Once Upon a Time I Ran
Peter and I are garage sale junkies. We both see signs and instantly yell. “GARAGE SALE!!” My 10-year-old proceeds to yell, “TURN RIGHT!” and I do my best to whip the 15-passenger bus in that direction. Phillip, my oldest son, has no time of day for such nonsense. He then starts groaning, “Not again! Come on Mom, let’s just go home!”
Sometimes he persuades me to stay the course and keep heading for home, but other times Peter’s enthusiasm keeps me fired up and we ignore Phil’s grumbling.
Last summer we were on our way home from the library when we ended up at a moving sale for an older gentleman. He had a few fishing rods for sale and Peter was hot on them. His current rod was a closed reel, but he really wanted an open-reel like Phil.
The kind man not only sold him the rod for $3, but threw in a casting lesson for free. Our new friend lifted the rod up over his tired shoulder and in perfect form released it at the exact right time. His perfectly executed cast was brilliantly done, evidence of many years spent on the lake. We only had one problem. This gentleman had towering oaks lining his driveway and the line got tangled in one of the gnarly branches!
The poor man cut the line and gave Peter a new hook because the original was now dangling 25 feet above us in the air, forever memorializing that epic moment. He felt bad that he had damaged the $3 rod that he had just sold Peter so reached into his own tackle box and offered Peter a very special lure as a peace offering. This lure was so special that he named it. “’Dynamite’ is guaranteed to catch fish.” He promised us.
So, we jump back into the van and head home. Unfortunately, that rod turned out to be less-than-perfect and was buried in the dumpster not too long after.
But “Dynamite’s” story continues. One afternoon, early that fall, Peter came in with blood gushing from his hand. I look down at it and find Dynamite with not just 1, but 2 of it’s 4 trolling hooks deeply embedded into the palm of his hand. I did what any good mom would do and looked to YouTube for help. We tried a handful of techniques to remove it, but ended up making things worse, so, off we head to the E.R. for help.
Fortunately, we doctor in a small town, so I called ahead to let them know that we were coming and they said that we could actually get seen in the clinic quick. Whew… just dodged a $500+ bullet there! $180 doctor visit was much more palatable.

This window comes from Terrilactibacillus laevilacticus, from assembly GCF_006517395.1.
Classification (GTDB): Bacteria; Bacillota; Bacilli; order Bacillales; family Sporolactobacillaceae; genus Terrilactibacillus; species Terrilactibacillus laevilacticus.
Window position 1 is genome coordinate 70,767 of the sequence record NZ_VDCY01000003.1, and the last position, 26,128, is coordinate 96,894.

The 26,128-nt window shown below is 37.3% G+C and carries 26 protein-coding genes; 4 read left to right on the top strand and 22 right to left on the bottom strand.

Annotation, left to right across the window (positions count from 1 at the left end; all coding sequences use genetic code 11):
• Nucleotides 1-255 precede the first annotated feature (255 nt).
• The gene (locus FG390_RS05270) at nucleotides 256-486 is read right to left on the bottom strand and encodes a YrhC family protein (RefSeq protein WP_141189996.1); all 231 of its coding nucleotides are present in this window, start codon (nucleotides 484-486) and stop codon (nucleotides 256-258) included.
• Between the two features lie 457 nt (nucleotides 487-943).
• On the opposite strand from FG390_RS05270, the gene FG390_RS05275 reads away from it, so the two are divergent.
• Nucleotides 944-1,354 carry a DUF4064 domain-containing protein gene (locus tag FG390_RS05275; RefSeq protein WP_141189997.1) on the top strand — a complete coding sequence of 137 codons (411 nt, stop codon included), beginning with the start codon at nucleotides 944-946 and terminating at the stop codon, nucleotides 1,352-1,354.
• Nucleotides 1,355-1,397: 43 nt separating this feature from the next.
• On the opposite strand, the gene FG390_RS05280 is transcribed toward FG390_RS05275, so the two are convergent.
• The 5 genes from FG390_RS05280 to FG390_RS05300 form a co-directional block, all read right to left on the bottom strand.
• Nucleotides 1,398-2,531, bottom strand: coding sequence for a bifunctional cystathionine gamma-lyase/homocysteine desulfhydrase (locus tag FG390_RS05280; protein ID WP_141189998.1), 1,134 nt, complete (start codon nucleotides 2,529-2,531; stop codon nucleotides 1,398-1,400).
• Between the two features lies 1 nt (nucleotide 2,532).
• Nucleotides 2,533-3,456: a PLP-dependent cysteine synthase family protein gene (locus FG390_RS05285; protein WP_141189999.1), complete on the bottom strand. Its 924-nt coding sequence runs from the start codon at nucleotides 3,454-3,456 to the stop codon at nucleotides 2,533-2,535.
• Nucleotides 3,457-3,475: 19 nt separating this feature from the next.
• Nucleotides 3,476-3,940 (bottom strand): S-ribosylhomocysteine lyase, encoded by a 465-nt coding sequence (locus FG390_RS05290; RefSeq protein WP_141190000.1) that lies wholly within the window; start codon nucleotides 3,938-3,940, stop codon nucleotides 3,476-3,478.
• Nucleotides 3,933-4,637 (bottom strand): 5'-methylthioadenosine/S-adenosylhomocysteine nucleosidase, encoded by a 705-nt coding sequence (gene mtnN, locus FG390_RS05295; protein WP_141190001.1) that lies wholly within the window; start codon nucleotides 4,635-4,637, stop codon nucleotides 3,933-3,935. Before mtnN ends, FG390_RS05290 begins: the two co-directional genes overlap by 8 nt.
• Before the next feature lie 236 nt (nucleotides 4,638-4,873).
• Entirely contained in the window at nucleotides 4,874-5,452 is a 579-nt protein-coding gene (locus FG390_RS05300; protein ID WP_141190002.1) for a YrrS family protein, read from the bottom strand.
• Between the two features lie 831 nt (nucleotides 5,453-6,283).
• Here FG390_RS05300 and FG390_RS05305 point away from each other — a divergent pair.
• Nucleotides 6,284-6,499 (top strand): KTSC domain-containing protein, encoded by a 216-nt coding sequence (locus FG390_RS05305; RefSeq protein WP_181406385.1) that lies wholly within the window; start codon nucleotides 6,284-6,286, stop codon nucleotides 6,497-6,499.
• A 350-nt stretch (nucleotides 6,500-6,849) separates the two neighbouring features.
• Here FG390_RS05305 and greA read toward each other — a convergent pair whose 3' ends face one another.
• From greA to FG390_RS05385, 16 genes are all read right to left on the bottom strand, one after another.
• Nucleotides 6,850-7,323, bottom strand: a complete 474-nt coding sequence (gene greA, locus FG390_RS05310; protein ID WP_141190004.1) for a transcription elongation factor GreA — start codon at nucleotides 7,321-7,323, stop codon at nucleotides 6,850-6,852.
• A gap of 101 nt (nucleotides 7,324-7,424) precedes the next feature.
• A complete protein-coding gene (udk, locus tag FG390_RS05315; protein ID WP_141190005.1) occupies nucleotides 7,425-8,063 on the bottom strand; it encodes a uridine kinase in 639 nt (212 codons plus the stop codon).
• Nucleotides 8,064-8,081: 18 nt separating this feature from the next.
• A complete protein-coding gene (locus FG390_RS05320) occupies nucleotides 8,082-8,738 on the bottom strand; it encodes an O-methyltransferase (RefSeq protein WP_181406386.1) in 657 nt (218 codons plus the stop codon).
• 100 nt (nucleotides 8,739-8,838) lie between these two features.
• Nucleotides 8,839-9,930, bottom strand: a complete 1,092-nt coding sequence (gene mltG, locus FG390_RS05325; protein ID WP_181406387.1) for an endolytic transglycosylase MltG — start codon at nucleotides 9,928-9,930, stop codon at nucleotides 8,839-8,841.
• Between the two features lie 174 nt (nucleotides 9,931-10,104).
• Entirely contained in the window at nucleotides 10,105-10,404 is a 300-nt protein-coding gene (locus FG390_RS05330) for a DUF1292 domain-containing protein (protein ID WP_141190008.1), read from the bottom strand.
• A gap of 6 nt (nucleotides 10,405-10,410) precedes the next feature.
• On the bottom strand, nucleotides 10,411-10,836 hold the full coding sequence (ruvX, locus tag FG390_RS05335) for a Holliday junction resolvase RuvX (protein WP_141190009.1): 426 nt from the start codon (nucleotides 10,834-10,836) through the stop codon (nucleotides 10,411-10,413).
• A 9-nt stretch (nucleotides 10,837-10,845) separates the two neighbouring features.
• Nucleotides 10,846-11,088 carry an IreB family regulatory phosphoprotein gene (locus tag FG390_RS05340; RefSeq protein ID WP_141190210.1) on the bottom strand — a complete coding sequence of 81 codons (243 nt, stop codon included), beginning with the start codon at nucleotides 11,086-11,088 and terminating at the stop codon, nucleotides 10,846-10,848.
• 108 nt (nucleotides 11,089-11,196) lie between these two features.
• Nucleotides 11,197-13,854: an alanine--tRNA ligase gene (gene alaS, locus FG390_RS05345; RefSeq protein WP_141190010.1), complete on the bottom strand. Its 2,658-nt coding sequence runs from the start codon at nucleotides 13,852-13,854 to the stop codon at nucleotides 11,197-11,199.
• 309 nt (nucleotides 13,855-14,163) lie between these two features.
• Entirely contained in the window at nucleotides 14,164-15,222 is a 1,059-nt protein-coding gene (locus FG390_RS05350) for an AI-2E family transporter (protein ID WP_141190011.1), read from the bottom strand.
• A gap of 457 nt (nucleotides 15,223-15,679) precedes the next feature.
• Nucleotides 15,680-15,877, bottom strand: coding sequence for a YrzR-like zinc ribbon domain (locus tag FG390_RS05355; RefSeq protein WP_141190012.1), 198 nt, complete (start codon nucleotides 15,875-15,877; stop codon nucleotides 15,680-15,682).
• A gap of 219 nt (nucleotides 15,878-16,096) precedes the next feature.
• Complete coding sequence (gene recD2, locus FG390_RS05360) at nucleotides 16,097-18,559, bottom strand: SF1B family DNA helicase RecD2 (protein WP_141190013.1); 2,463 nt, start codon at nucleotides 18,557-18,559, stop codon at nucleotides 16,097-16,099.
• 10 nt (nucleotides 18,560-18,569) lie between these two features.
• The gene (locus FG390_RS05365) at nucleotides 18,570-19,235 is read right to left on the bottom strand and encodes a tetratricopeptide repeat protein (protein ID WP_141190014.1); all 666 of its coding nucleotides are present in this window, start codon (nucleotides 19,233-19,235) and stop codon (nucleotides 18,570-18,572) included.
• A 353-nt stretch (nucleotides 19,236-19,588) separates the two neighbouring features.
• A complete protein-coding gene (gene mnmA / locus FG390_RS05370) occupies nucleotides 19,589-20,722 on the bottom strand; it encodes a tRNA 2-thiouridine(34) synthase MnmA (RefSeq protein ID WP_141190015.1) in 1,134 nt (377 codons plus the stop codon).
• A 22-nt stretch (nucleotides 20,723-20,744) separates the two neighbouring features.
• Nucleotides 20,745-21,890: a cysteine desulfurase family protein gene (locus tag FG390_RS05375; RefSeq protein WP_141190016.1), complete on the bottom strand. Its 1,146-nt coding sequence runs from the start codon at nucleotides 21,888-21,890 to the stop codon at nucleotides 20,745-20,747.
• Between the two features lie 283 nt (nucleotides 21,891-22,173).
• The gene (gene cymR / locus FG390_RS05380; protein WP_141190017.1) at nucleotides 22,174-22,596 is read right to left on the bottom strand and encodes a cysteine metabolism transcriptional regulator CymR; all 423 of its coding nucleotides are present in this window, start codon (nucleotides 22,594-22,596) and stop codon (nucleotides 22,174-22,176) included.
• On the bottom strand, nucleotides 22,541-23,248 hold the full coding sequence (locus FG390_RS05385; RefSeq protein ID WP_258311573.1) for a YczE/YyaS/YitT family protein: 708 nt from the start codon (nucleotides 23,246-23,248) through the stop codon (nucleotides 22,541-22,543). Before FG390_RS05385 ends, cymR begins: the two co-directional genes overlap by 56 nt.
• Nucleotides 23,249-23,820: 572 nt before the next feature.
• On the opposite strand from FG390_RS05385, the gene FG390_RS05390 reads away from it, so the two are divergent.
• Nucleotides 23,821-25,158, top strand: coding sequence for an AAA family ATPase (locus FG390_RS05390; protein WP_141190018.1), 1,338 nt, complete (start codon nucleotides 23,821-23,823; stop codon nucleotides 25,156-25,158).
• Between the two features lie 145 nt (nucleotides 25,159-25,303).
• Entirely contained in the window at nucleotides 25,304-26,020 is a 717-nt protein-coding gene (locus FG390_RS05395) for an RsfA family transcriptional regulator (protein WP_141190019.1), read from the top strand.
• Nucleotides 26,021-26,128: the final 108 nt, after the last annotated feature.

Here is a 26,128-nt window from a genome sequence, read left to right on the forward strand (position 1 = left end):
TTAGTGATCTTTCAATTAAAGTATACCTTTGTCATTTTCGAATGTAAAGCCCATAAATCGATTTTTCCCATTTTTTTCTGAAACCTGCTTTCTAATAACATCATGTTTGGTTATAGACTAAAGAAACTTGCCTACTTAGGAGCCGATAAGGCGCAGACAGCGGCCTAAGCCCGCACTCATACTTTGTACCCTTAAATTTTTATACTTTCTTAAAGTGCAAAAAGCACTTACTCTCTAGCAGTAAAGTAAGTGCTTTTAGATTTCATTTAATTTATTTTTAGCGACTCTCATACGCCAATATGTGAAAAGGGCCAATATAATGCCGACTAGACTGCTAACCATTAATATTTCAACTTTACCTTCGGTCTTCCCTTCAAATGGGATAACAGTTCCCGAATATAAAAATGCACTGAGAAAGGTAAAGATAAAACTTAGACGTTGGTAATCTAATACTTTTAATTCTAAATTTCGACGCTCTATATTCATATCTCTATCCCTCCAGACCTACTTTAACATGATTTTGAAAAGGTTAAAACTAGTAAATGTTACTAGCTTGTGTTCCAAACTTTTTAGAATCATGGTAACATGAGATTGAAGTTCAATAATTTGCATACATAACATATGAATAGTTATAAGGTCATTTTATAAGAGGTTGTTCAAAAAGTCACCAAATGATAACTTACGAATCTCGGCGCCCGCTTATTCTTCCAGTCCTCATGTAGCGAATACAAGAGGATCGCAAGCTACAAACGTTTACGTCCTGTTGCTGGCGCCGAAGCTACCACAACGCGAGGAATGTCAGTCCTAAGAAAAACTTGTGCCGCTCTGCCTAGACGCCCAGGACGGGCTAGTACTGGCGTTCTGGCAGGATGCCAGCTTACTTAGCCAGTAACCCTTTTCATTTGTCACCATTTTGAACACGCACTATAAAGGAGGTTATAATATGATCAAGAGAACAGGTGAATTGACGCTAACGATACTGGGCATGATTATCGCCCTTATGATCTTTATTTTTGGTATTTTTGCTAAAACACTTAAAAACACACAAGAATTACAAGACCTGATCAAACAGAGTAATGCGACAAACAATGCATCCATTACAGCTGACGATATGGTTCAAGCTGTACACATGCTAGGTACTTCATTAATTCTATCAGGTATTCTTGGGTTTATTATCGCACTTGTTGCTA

When it’s all said and done that dang tree-catching rod cost me $183! Remember Phil? My too-good-for-garage-sales kid? This 12-year-old has fine tastes. He does his research, saves his farm chore and egg money, and buys really nice things. His things rarely break down because he takes excellent care of them.
Phil spent over $100 on his rod and the special line that he insisted that he needed. Peter spent $3, and I foot a $180 doctor bill. Today, Phil is still the proud owner of a rod that has caught him dozens of keepers with a lot of life in it yet. Peter has absolutely nothing to show except for a few small scars on the palm of his hand.
This may be a bit of a stretch, but I am going to suggest that Peter’s thrift can sometimes be compared to cheap grace. It’s the mentality of “what is the bare minimum that I can do to gain salvation?”
Maybe that looks like slapping our foreheads in a rushed, mechanical sign of the cross before a hurried meal prayer. Maybe it’s sleeping in until the very last second on Sunday morning, throwing on a comfy sloppy outfit, and running to church at the last moment.
Praying before meals and attending Sunday mass are such important parts of our faith, but most of us just check them off the list of things to do in a very nonchalant way. Please don’t hear me wrong. I am not accusing anyone of spiritual laziness. As usual, I write for myself… this is something that I myself need to work on. With 7 kids sitting around the table, it is less-than-reverent during our mealtime prayer and I often rush through because I have starving kids to contend with.
It is just too easy to do the “church things,” out of obligation rather than do them out of love. We were taught to fear hell, so do the bare minimum to keep us out of those fiery clutches, but not quite enough effort to really explode into a zealous missionary to those around us.
We need to learn to be more like Phil- intentional in our efforts. Phil spends a lot of time learning about his craft (fishing) and knows what he needs to really excel at it. In our faith walk, intentionality looks like getting up extra early for mass, to have enough time to get ready for a date with the Lord. It’s really thanking God for the nourishing food on the table before us. It’s taking time to do some spiritual reading to learn more about our faith. It’s reading scripture to learn who Jesus is so that we can love Him deeper.
When we are intentional, we invest in what we love, and we love nothing more than Jesus. Leaning in and going above and beyond to learn how to love and pray are worth the time investment. We will be rewarded with the romance of a lifetime, and a palace in paradise for all eternity. The alternative? I’ll just let that $3 fishing rod fiasco speak for itself.
Until next time, my dear sisters in Christ,